Monday, July 30, 2007

The Legend of R. Yehuda Halevi's Death: Truth or Fiction?

The Legend of R. Yehuda Halevi's Death: Truth or Fiction
by
Eliezer Brodt

Among the more famous kinos that we recite on Tisha B'Av is Zion Halo Tishali. This kinah was written by one of the greatest paytanim, R. Yehudah Halevi author of the classic Kuzari. This piyut is about the author’s passion to walk on the holy soil of Eretz Yisrael. In the Artscroll commentary on the kinos, R. Avraham Chaim Feuer writes
an ancient manuscript states that R. Yehuda Halevi composed this kina while journeying towards Eretz Yisroel and recited it when he reached Damascus, facing the direction of Zion. Although many historians believe that R. Yehuda Halevi only got as far as Egypt, never even reaching Damascus, tradition has it that he finally reached Jerusalem (in 1145). There he fell to the ground in a state of ecstasy. . . . As he was embracing the dust near the temple mount, he was trampled and killed by an Arab horseman.
In this post I intend to discuss the above legend of R. Yehuda Halevi's death, did he actually reach Eretz Yisrael? When did he compose the piyut of Zion Haloeh Tishali? I will conclude with a discussion on R. Yehuda Halevi's connection to R. Abraham Ibn Ezra. I do not, however, intend to discuss R. Yehuda Halevi's classic work the Kuzari nor his life in general for more on those topics one can see the excellent study by Adam Shear, "The Later History of a Medieval Hebrew Book, Studies in the Reception of Judah Halevi's Sefer HaKuzari" (PhD dissertation, University of Pennsylvania, 2003); soon to be printed in book form.


R. Abraham Zacuto (1452-1514) in Sefer Yuchsin (first printed in 1566) writes that "R. Yehuda Halevi was fifty [years old] when he came to Eretz Yisroel and he is buried together with his first cousin, the Ibn Ezra." (p. 217, Filipowski ed.). Later, however, R. Zacuto writes that R. Yehuda Halevi is buried with R. Yehudah Bar Elayh in Tzefat. (idem., p. 219). Setting aside the apparent contradiction regarding R. Yehuda Halevi's burial place, in both of these descriptions R. Yehuda Halevi actually made it to Eretz Yisrael. Nevertheless, the legend of an Arab horseman killing him is absent. The earliest source for Arab horseman legend appears in R. Gedaliah Ibn Yachi, Shalsheles Hakabbalah (first published in Venice, 1587) and he states that he heard this legend from "an old man" (p. 92). Although the Shalsheles Hakabbalah appears to be the source for the R. Feuer's statement, the Shalsheles Hakabbalah has one addition to the legend -- omitted by R. Feuer -- that R. Yehuda Halevi recited the kinah of Zion Halo Tishali right before the Arab horseman killed him.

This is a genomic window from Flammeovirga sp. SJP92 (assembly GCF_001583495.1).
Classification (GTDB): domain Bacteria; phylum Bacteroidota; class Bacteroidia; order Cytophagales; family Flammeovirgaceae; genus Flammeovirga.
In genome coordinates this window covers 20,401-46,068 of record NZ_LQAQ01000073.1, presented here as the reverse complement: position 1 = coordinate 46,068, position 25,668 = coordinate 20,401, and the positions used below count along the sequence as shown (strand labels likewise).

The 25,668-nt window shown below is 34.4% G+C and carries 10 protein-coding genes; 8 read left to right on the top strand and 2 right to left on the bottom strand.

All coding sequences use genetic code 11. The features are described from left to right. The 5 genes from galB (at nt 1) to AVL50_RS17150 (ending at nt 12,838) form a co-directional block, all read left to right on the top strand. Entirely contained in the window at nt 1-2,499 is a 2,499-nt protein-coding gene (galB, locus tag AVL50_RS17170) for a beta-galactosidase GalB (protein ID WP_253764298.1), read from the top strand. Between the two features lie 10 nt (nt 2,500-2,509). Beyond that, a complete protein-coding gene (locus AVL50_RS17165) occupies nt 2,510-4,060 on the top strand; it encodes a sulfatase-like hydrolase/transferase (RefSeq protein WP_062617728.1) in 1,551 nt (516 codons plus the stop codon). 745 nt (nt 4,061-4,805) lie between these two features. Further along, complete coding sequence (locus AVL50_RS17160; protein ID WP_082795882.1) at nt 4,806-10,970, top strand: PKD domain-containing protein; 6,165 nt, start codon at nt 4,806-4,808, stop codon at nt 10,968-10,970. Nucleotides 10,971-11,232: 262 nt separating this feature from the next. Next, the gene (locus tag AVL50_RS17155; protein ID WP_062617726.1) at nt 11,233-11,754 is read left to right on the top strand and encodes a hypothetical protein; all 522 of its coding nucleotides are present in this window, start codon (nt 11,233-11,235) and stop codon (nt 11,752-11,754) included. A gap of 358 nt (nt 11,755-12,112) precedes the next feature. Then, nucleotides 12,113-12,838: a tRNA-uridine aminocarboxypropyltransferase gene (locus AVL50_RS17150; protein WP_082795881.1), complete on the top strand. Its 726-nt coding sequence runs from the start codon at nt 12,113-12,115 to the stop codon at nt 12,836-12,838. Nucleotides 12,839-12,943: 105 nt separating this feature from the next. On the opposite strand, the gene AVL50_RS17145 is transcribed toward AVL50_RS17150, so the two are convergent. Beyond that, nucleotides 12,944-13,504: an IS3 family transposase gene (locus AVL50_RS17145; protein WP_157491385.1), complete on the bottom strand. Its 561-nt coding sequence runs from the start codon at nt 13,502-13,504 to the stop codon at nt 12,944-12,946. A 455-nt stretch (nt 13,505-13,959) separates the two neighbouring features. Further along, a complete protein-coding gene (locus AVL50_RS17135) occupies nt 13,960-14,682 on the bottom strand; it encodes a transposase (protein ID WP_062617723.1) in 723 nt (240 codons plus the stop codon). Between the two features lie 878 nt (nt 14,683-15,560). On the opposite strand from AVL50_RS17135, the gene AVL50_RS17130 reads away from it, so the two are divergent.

The next time that this legend appeared, after the mention in the Shalsheles Hakabbalah, is by R. David Conforte (1618-c.1678) in Koreh Hadoros (first printed in Venice, 1746), p. 13, followed by R. Yechiel Halprin (1660- died sometime between 1746-1749) in Seder Hadoros (first printed in Karlsruhe, 1769), p. 201, it is then repeated by R. Wolf Heindheim in his edition of the Kinos. By the 19th century, this legend became perhaps the most famous story about R. Yehudah Halevi as not much else was known about him.

R. Matisyahu Strashun, however, questions the legend. He explains that Jerusalem, in the times of R. Yehuda Halevi, was ruled by Christians and not by Arabs. R. Strashun allows that although it is possible R. Yehuda Halevi composed Zion Halo Tishali when he got to Jerusalem -- not that we know that he did -- but the part of the story with the Arab killing him is certainly not true. As a general matter, R. Strashun notes that it is well known that the Shalsheles Hakabbalah is not a reliable sefer at all (Mivchar Kitavim, pp. 215-216). R. Shmuel David (ShaDaL) Luzzatto in his collection of poems from R. Yehuda Halevi, Besulas Bas Yehuda (Prague, 1840), also questions the the legend due to the Christian and not Arab control during the time of R. Yehuda Halevi. Further, even if there were Arabs around they would not have done such a blatant act right at the city gate (pp. 25-26). So Shadal concludes that he died on his way from Egypt never even reaching Eretz Yisroel. Interestingly enough, David Kaufmann uses other evidence to prove that the poems of R. Yehudah Halevi have Jerusalem under Christian rule (Mechkarim Besafrus Haivrit Byemei Habenyim p. 194).